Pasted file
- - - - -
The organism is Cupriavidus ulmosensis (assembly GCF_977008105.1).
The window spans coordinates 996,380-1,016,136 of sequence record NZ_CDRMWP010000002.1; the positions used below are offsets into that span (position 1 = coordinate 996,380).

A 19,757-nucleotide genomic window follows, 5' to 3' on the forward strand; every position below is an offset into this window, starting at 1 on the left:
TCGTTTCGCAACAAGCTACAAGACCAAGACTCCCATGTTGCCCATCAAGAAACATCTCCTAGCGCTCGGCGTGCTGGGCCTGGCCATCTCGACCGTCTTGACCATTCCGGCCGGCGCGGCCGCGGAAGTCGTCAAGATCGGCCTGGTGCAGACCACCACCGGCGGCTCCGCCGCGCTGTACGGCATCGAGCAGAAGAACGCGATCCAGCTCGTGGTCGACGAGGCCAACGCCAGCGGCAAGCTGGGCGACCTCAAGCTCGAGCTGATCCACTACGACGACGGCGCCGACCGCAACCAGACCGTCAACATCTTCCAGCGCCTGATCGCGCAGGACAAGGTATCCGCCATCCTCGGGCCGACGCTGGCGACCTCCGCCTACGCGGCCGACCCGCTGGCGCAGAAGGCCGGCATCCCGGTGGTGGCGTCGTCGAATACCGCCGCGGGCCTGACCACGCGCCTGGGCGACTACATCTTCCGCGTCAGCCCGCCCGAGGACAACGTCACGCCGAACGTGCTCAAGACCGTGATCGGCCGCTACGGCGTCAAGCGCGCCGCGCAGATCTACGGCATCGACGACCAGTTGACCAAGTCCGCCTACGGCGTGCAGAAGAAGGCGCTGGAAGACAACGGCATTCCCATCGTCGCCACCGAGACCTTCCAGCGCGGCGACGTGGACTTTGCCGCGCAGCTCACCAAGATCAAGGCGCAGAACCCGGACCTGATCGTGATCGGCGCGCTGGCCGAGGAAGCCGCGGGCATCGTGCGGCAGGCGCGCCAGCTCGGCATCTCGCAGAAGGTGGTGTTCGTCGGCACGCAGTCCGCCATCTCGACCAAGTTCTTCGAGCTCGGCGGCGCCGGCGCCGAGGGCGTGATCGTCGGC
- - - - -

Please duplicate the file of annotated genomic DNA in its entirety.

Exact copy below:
The organism is Cupriavidus ulmosensis (assembly GCF_977008105.1).
The window spans coordinates 996,380-1,016,136 of sequence record NZ_CDRMWP010000002.1; the positions used below are offsets into that span (position 1 = coordinate 996,380).

A 19,757-nucleotide genomic window follows, 5' to 3' on the forward strand; every position below is an offset into this window, starting at 1 on the left:
TCGTTTCGCAACAAGCTACAAGACCAAGACTCCCATGTTGCCCATCAAGAAACATCTCCTAGCGCTCGGCGTGCTGGGCCTGGCCATCTCGACCGTCTTGACCATTCCGGCCGGCGCGGCCGCGGAAGTCGTCAAGATCGGCCTGGTGCAGACCACCACCGGCGGCTCCGCCGCGCTGTACGGCATCGAGCAGAAGAACGCGATCCAGCTCGTGGTCGACGAGGCCAACGCCAGCGGCAAGCTGGGCGACCTCAAGCTCGAGCTGATCCACTACGACGACGGCGCCGACCGCAACCAGACCGTCAACATCTTCCAGCGCCTGATCGCGCAGGACAAGGTATCCGCCATCCTCGGGCCGACGCTGGCGACCTCCGCCTACGCGGCCGACCCGCTGGCGCAGAAGGCCGGCATCCCGGTGGTGGCGTCGTCGAATACCGCCGCGGGCCTGACCACGCGCCTGGGCGACTACATCTTCCGCGTCAGCCCGCCCGAGGACAACGTCACGCCGAACGTGCTCAAGACCGTGATCGGCCGCTACGGCGTCAAGCGCGCCGCGCAGATCTACGGCATCGACGACCAGTTGACCAAGTCCGCCTACGGCGTGCAGAAGAAGGCGCTGGAAGACAACGGCATTCCCATCGTCGCCACCGAGACCTTCCAGCGCGGCGACGTGGACTTTGCCGCGCAGCTCACCAAGATCAAGGCGCAGAACCCGGACCTGATCGTGATCGGCGCGCTGGCCGAGGAAGCCGCGGGCATCGTGCGGCAGGCGCGCCAGCTCGGCATCTCGCAGAAGGTGGTGTTCGTCGGCACGCAGTCCGCCATCTCGACCAAGTTCTTCGAGCTCGGCGGCGCCGGCGCCGAGGGCGTGATCGTCGGC